This test can be easily included in future measurements...if it seems worthwhile.

As an aside...looking at the recovered audio bandwidth and distortion measurements so far...one has to question the wisdom of relying on transmitted audio quality reports without knowing the receiver (and how it's adjusted) at the listeners end...       


   


* HRO-60audio.jpg (47 KB, 576x419 - viewed 901 times.)

* HRO-60i-fbw.jpg (47.91 KB, 390x470 - viewed 880 times.)
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W1VD
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« Reply #32 on: October 30, 2008, 10:30:58 AM »

These may align better...

100 Hz  200 Hz  400 Hz  600 Hz  800 Hz  1 kHz  2 kHz  3 kHz  4 kHz  5 kHz  6 kHz
+1   +1   0   0   0   0   +1   +2   +1   +1   0

Results of the recovered AM audio bandwidth for the widest i-f filter are as follows:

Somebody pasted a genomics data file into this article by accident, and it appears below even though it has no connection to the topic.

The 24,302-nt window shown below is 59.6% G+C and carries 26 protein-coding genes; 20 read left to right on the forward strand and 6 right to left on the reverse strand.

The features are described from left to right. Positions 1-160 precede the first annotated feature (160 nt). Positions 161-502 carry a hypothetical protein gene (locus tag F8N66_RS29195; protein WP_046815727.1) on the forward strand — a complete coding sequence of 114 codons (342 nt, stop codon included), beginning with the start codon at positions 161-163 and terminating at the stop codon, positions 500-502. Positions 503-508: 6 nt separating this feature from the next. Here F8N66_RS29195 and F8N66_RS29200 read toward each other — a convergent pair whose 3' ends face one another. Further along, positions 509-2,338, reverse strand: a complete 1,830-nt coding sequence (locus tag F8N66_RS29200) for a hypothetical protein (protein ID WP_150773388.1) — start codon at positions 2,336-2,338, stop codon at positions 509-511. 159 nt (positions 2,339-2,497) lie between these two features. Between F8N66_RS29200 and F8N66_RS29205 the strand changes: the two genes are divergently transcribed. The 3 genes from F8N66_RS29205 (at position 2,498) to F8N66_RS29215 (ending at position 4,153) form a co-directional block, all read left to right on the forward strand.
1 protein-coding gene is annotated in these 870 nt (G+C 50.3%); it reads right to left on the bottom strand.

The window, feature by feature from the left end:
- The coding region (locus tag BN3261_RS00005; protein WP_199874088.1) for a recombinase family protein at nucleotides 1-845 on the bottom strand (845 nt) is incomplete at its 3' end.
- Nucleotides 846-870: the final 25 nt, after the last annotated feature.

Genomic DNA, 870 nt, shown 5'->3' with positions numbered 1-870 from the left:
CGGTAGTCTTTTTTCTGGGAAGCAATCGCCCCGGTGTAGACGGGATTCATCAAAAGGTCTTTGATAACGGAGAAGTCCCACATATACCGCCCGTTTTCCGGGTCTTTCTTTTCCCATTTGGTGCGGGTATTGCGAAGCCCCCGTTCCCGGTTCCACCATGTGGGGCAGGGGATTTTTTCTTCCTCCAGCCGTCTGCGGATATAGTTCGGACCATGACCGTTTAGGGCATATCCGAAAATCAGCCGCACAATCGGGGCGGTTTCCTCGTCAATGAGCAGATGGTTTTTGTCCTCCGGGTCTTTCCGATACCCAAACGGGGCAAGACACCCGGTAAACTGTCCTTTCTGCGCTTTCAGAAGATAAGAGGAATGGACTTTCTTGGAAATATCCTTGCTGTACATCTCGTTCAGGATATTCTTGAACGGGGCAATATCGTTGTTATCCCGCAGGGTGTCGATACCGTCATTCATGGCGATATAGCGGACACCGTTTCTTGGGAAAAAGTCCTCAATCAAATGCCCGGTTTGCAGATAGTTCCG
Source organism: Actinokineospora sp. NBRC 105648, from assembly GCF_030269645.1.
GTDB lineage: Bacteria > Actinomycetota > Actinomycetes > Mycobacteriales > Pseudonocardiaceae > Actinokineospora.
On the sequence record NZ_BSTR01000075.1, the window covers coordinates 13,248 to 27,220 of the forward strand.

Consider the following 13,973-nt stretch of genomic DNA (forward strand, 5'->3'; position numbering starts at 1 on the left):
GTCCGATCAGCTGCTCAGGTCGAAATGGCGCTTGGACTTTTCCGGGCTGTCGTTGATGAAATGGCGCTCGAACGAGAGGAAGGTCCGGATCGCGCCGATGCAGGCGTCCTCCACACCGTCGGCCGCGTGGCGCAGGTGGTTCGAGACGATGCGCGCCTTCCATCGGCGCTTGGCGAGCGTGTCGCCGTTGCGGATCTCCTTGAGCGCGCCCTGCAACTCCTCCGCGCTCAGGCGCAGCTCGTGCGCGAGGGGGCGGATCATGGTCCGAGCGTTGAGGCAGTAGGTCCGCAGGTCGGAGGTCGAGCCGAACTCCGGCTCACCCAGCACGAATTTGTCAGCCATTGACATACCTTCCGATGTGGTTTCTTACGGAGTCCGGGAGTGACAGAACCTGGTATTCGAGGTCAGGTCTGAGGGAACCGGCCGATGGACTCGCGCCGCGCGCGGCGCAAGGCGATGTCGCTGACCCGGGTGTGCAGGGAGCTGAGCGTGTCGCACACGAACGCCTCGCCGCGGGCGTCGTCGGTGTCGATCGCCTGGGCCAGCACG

100 Hz  200 Hz  400 Hz  600 Hz  800 Hz  1 kHz  2 kHz  3 kHz  4 kHz  5 kHz  6 kHz
+2   +2   +2   +1   0   0   -5   -16   -32   -38   -44

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Jeff W9GY
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« Reply #33 on: November 05, 2008, 06:43:33 PM »

Ah, yes ... LF audio distortion is related to the AGC system.  I remember this from my car radio design days...trying to compromise AGC time constant with acceptable LF audio distortion.  Get the AGC time constant too fast and the system tries to adjust the gain at an audio frequency rate, thereby creating the distortion.
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Jeff  W9GY Calumet, Michigan